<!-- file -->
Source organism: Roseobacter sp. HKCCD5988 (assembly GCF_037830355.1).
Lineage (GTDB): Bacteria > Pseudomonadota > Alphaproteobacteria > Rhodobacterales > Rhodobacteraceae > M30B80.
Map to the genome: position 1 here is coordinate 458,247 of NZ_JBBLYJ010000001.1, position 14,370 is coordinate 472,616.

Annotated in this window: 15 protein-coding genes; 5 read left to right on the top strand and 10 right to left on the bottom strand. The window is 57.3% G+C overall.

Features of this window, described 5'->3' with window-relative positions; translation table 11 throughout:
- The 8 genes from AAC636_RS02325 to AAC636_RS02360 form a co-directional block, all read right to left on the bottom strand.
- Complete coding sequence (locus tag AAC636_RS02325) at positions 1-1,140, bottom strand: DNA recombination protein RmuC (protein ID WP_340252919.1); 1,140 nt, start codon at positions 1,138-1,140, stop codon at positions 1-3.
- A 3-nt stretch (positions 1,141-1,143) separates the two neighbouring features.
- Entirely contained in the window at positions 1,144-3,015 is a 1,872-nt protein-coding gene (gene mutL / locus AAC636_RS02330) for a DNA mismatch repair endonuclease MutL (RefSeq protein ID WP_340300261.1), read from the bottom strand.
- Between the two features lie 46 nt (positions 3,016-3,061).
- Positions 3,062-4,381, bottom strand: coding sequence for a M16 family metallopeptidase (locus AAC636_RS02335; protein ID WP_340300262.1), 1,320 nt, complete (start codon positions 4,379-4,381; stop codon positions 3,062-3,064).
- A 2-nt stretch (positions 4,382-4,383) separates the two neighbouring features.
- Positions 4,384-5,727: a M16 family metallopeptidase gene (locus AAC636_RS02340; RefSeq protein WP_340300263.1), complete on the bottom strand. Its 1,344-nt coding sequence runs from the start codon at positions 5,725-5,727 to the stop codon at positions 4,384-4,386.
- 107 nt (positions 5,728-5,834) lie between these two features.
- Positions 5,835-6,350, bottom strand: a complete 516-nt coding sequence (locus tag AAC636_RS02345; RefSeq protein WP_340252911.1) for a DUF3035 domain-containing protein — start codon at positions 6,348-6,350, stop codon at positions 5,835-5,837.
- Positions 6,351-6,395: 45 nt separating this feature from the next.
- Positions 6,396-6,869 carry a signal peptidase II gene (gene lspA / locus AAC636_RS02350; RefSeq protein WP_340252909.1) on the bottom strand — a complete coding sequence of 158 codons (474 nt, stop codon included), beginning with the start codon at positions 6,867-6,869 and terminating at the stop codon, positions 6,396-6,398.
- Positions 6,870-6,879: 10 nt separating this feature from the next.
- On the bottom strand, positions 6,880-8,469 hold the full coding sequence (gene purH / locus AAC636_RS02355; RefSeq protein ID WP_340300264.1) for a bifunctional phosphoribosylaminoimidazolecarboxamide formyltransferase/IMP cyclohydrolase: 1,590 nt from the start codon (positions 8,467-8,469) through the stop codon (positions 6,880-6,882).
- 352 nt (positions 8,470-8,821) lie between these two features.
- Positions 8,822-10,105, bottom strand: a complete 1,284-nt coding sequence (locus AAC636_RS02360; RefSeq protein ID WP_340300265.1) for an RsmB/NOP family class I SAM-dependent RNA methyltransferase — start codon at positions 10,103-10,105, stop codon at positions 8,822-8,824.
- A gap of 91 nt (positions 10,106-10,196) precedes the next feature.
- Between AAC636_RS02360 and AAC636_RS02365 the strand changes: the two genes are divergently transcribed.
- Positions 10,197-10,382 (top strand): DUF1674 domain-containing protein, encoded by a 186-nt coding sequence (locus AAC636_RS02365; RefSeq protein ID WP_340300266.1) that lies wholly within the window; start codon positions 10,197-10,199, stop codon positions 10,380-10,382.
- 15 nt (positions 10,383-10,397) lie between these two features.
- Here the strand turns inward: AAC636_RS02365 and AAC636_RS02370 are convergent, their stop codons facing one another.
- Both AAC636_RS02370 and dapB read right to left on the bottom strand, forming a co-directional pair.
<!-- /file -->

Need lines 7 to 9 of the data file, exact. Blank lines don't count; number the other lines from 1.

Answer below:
- Complete coding sequence (locus tag AAC636_RS02325) at positions 1-1,140, bottom strand: DNA recombination protein RmuC (protein ID WP_340252919.1); 1,140 nt, start codon at positions 1,138-1,140, stop codon at positions 1-3.
- A 3-nt stretch (positions 1,141-1,143) separates the two neighbouring features.
- Entirely contained in the window at positions 1,144-3,015 is a 1,872-nt protein-coding gene (gene mutL / locus AAC636_RS02330) for a DNA mismatch repair endonuclease MutL (RefSeq protein ID WP_340300261.1), read from the bottom strand.